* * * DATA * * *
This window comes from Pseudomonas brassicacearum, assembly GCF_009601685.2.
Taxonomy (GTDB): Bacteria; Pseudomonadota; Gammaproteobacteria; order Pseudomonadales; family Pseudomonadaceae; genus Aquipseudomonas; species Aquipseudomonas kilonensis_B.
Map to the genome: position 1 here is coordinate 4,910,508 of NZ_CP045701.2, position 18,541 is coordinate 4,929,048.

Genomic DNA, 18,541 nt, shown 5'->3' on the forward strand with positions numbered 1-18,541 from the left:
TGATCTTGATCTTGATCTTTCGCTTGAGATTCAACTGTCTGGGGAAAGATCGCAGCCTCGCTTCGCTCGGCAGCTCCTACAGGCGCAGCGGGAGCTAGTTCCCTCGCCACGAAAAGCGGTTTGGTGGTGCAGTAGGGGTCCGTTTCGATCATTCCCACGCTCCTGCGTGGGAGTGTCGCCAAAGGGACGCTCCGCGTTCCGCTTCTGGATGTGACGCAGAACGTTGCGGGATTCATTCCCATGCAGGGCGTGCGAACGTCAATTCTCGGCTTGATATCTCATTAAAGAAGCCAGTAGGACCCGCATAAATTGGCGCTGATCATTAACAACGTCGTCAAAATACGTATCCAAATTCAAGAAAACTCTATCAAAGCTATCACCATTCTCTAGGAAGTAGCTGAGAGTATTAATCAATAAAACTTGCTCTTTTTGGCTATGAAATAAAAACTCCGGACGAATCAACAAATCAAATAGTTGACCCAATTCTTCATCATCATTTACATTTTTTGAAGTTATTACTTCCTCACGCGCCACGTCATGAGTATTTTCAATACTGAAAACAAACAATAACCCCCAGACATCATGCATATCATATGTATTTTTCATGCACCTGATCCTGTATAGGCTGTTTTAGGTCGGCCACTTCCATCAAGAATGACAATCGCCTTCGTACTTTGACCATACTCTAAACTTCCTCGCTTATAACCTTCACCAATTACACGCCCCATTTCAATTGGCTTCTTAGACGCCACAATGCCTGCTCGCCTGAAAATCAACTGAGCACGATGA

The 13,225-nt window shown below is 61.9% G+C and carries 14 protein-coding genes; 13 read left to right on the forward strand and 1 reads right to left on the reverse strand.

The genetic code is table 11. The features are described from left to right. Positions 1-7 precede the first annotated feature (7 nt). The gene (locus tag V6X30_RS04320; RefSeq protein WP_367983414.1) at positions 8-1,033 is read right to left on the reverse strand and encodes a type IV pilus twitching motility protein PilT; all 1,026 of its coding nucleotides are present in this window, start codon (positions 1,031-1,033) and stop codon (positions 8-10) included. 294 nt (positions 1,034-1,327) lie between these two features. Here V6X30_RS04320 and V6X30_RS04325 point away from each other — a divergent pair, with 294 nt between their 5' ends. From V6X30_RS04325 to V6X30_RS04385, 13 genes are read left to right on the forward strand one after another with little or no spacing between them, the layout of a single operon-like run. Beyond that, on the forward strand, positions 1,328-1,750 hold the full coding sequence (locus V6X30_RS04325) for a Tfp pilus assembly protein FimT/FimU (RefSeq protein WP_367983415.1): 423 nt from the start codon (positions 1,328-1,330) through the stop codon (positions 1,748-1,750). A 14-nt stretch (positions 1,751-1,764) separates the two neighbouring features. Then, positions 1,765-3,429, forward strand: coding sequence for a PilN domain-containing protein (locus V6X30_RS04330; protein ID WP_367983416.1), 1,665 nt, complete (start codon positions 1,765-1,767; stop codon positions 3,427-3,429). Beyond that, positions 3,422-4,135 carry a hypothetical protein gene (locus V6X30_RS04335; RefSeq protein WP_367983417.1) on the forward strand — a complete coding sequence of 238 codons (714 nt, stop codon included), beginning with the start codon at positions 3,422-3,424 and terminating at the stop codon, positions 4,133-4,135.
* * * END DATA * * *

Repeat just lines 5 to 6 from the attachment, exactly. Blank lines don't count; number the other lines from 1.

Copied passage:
TGATCTTGATCTTGATCTTTCGCTTGAGATTCAACTGTCTGGGGAAAGATCGCAGCCTCGCTTCGCTCGGCAGCTCCTACAGGCGCAGCGGGAGCTAGTTCCCTCGCCACGAAAAGCGGTTTGGTGGTGCAGTAGGGGTCCGTTTCGATCATTCCCACGCTCCTGCGTGGGAGTGTCGCCAAAGGGACGCTCCGCGTTCCGCTTCTGGATGTGACGCAGAACGTTGCGGGATTCATTCCCATGCAGGGCGTGCGAACGTCAATTCTCGGCTTGATATCTCATTAAAGAAGCCAGTAGGACCCGCATAAATTGGCGCTGATCATTAACAACGTCGTCAAAATACGTATCCAAATTCAAGAAAACTCTATCAAAGCTATCACCATTCTCTAGGAAGTAGCTGAGAGTATTAATCAATAAAACTTGCTCTTTTTGGCTATGAAATAAAAACTCCGGACGAATCAACAAATCAAATAGTTGACCCAATTCTTCATCATCATTTACATTTTTTGAAGTTATTACTTCCTCACGCGCCACGTCATGAGTATTTTCAATACTGAAAACAAACAATAACCCCCAGACATCATGCATATCATATGTATTTTTCATGCACCTGATCCTGTATAGGCTGTTTTAGGTCGGCCACTTCCATCAAGAATGACAATCGCCTTCGTACTTTGACCATACTCTAAACTTCCTCGCTTATAACCTTCACCAATTACACGCCCCATTTCAATTGGCTTCTTAGACGCCACAATGCCTGCTCGCCTGAAAATCAACTGAGCACGATGA

The 13,225-nt window shown below is 61.9% G+C and carries 14 protein-coding genes; 13 read left to right on the forward strand and 1 reads right to left on the reverse strand.